With pants, however, it’s more complicated. Even if you know your own size exactly, it may still be that the pants simply do not fit or are not comfortable. Pants are subject to higher demands in terms of fit and comfort than T-shirts.
If you now use various measures to increase the conversion rate on pants, also pay attention to the return rate. When the return rate rises disproportionately faster than the conversion rate, you can earn less profit on the bottom line.
How does the Conversion Rate relate to profit?
You can increase the Conversion Rate partly through the price. The cheaper a product, the higher the probability of an order.
We can find an example of this at Amazon. Let’s take a standard product like a motorcycle helmet, which is offered by various retailers. The cheapest price (incl. shipping costs) is automatically selected for you.
If a person wants to buy a helmet explicitly from a dealer whose price is in the upper range, this person has to put in some effort. And the principle also makes sense. What reason is there to choose an expensive option for an identical product with standard service?
With Amazon, the difference here is extreme. There are products that are sold by several merchants. The expensive merchants have a Conversion Rate of 0%. The cheapest merchant has a Conversion Rate of 6%, for example.
So, you can easily increase your conversion rate on such product listings. Just offer the cheapest price.
Now, however, the question of your profit arises. If you are a newcomer competing against large retailers with well-negotiated purchase prices, your profit looks bad.
I have already seen some cases here where the selling prices of the cheapest products on Amazon were lower than purchase prices + shipping + handling costs.
Conversion Rates – What Are Acceptable?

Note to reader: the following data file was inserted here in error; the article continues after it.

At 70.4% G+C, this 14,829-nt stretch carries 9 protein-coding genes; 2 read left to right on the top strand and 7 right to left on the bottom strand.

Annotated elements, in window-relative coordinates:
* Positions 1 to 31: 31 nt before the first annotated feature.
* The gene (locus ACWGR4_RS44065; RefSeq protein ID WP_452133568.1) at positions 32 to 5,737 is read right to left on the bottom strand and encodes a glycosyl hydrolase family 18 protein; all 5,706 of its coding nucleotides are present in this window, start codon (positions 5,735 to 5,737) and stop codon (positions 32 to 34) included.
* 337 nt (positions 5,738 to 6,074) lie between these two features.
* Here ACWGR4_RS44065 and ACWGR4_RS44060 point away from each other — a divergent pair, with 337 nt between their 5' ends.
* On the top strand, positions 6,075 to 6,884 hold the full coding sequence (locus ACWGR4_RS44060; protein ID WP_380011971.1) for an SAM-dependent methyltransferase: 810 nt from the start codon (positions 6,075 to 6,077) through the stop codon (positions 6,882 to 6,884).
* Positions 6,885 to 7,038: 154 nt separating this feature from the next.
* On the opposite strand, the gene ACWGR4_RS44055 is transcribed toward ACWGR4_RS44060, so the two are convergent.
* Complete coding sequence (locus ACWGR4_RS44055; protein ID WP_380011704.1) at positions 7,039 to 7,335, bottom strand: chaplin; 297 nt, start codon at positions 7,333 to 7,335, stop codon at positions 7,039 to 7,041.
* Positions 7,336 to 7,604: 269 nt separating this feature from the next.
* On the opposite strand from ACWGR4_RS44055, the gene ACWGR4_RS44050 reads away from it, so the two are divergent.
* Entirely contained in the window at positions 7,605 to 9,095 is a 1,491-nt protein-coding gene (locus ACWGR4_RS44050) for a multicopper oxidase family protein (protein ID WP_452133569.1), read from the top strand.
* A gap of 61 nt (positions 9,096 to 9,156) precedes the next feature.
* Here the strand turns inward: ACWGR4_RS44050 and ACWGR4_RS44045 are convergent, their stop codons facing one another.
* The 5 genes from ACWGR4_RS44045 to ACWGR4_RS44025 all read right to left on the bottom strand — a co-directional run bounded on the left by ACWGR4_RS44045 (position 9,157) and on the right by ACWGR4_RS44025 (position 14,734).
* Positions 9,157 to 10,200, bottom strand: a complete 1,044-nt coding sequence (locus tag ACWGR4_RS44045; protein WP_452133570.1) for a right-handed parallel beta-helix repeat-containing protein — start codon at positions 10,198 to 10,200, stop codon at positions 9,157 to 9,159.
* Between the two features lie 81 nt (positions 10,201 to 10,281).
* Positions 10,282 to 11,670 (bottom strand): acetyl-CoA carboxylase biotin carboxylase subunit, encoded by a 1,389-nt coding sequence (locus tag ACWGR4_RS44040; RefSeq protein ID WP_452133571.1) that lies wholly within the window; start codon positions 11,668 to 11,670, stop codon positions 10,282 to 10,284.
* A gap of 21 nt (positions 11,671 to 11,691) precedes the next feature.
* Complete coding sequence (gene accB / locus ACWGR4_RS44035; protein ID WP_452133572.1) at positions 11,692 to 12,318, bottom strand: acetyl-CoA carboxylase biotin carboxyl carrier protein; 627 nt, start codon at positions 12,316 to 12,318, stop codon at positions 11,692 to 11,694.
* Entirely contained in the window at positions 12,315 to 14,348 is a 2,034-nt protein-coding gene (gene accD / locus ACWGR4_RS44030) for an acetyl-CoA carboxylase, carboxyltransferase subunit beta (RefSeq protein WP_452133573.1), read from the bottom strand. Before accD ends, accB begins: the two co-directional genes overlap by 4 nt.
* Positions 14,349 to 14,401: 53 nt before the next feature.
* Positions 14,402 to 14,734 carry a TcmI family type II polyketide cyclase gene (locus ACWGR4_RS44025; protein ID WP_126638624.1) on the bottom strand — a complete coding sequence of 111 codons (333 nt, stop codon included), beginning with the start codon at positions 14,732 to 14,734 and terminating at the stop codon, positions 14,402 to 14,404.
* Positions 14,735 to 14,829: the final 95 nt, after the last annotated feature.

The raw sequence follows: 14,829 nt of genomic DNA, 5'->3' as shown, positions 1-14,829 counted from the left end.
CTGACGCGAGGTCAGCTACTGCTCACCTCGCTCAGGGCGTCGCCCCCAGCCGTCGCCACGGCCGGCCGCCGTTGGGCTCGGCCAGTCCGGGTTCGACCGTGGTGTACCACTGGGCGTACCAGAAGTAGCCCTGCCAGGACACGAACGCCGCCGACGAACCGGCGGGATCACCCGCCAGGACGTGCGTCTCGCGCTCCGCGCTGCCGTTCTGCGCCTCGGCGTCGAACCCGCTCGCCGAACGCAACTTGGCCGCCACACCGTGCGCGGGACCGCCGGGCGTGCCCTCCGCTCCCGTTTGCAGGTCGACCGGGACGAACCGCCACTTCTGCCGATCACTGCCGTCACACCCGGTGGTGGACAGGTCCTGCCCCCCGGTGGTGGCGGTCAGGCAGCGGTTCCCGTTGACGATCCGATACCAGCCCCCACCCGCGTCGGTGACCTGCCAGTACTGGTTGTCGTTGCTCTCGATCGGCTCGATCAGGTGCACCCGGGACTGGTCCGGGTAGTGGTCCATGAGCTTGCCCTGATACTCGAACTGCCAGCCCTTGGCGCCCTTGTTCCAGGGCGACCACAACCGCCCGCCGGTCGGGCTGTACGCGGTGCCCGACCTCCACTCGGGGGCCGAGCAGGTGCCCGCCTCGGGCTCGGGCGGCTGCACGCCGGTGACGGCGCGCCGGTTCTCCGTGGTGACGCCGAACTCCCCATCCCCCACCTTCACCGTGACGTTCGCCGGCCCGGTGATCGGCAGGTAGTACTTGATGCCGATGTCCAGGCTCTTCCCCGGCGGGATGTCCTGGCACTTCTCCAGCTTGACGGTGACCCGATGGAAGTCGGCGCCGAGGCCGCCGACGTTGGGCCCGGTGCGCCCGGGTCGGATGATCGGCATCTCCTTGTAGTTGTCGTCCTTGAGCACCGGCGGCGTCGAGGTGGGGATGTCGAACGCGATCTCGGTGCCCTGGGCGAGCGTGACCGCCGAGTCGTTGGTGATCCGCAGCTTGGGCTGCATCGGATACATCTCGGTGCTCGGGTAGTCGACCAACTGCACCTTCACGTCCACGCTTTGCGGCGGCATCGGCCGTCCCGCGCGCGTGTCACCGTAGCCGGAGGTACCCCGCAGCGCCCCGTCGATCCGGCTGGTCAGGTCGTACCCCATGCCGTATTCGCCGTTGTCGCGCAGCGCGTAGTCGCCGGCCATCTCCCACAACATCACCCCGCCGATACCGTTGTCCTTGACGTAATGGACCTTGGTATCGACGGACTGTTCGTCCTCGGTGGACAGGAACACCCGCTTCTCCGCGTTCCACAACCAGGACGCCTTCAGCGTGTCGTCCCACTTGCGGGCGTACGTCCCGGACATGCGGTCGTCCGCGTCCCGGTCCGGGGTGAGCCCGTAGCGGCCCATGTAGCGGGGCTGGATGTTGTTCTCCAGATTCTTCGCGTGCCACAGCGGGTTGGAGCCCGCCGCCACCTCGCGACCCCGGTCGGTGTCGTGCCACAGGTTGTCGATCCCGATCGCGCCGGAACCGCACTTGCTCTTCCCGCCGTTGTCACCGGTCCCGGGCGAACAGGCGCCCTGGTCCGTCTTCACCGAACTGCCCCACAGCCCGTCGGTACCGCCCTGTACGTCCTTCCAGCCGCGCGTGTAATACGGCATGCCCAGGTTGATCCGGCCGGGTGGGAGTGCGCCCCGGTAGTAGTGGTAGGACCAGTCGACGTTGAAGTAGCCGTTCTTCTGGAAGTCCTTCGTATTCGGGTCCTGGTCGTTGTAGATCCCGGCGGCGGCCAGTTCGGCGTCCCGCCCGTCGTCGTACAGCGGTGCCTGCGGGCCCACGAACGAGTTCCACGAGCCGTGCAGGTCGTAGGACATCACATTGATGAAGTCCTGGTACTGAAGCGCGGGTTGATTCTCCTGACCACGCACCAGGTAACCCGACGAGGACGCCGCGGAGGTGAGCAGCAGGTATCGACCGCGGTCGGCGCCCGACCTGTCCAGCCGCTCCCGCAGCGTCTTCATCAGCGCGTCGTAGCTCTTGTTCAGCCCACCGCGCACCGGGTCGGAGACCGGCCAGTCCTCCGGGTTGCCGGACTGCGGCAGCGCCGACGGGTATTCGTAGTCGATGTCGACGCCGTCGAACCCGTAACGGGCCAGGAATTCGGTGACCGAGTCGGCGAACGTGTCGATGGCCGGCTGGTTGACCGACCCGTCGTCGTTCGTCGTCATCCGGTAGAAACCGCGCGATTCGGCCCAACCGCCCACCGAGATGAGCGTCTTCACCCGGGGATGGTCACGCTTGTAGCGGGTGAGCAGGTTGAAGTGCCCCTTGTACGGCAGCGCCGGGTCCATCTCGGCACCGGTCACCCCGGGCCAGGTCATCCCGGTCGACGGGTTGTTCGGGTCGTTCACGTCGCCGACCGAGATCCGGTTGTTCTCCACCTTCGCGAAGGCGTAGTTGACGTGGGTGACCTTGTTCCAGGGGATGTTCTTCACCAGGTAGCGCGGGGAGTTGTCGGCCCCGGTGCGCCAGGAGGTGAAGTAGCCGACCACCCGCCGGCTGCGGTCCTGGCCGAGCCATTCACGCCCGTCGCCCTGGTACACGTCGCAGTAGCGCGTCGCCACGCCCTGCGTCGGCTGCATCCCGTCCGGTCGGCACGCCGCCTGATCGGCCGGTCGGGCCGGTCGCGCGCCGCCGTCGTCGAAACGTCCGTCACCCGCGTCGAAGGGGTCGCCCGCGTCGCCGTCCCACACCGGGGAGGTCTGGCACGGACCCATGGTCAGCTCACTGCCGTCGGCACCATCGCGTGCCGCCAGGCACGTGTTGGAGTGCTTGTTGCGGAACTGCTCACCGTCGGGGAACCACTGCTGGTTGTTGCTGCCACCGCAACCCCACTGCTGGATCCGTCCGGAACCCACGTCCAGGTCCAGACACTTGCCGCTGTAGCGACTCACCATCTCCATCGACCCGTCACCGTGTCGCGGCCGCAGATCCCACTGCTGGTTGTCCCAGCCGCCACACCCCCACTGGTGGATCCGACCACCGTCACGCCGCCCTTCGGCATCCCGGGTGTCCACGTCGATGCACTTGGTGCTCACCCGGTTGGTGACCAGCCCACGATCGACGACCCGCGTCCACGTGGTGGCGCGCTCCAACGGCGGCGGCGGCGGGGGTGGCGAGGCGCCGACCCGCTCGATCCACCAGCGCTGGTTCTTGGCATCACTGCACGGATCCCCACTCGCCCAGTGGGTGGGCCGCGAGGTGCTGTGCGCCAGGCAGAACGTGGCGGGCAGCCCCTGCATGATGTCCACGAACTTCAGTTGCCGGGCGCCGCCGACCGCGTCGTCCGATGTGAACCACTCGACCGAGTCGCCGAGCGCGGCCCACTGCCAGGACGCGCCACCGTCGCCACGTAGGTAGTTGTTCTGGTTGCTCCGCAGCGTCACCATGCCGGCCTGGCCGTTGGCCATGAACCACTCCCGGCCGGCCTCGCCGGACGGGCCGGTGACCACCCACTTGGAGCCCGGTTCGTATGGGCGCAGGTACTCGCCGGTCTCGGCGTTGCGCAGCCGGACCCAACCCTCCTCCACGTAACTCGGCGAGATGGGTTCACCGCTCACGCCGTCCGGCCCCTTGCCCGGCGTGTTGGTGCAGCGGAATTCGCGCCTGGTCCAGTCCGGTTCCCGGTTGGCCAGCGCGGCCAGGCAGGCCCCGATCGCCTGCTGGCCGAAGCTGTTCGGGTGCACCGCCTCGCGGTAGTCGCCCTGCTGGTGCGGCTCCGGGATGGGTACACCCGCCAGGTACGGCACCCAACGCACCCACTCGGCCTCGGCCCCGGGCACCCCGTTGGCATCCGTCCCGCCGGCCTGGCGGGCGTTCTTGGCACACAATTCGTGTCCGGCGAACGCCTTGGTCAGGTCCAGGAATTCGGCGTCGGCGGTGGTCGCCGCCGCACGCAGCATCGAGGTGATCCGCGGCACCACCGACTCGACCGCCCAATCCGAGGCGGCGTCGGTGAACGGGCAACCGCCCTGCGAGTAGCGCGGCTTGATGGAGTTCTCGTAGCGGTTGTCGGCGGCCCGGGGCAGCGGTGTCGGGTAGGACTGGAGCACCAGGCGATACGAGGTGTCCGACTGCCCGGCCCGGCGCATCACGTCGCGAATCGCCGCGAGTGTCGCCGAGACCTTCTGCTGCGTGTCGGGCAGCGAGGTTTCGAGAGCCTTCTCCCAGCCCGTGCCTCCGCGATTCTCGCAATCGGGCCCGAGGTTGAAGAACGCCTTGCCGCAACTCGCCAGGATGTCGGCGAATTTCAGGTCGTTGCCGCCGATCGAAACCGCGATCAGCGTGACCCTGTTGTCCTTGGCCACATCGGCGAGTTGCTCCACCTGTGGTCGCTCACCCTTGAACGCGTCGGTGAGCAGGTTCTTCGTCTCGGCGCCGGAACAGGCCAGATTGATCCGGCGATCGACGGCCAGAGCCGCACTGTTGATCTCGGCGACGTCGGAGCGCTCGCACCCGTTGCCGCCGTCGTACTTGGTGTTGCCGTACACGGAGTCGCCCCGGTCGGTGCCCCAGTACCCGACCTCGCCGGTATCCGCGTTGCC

What is a good Conversion Rate?
Of course, it is difficult to give a general answer to this question.
The simplest answer here is:
A good Conversion Rate is higher than your current one.
This mindset leads to continuous improvements.
Of course, this does you little good when you are looking for possible targets. Realistic goals can be achieved, whereas goals that are set too high are not helpful.
For example, you currently have a Conversion Rate of 1%. Now you set a goal to increase your rate to 10% in 30 days. Something like this can work in some specific cases. Most of the time, however, such a goal is unrealistic.
However, if you are looking for orientation values in the industry, you should also proceed with caution in doing so. These are still orientation values, not fixed benchmarks.
Don’t let the values you find panic you!
It’s much better to set goals for your conversion rates step by step.
Define realistic goals for the next 30 days, three and six months.
What might such goals look like? Let’s look at a few conversion rates as an example.
What is a good Conversion Rate in E-Commerce?
Even within e-commerce, there are many different markets and industries where conversion rates vary widely.
In the article: What is a Good Conversion Rate in E-Commerce? a good Conversion Rate is around 2 – 5 %.
Is this number below or above your rate?
Depending on your answer, your response will now vary. If you are lower, you have some work to do.
Factors that increase your rate include:
- How do your prices compare to competitors?
- How are product texts and content written?
- Do you use videos and good photos to sell your products?
- Is your webshop fast and great on all devices?
Of course, these are just a few examples.
Help with Conversion Rate Optimization
If you need help optimizing your conversion rate, consider bringing in a conversion rate optimization consultant. This person provides expertise to develop a sustainable strategy for growing your online store. A good consultant will help you define a framework for optimization.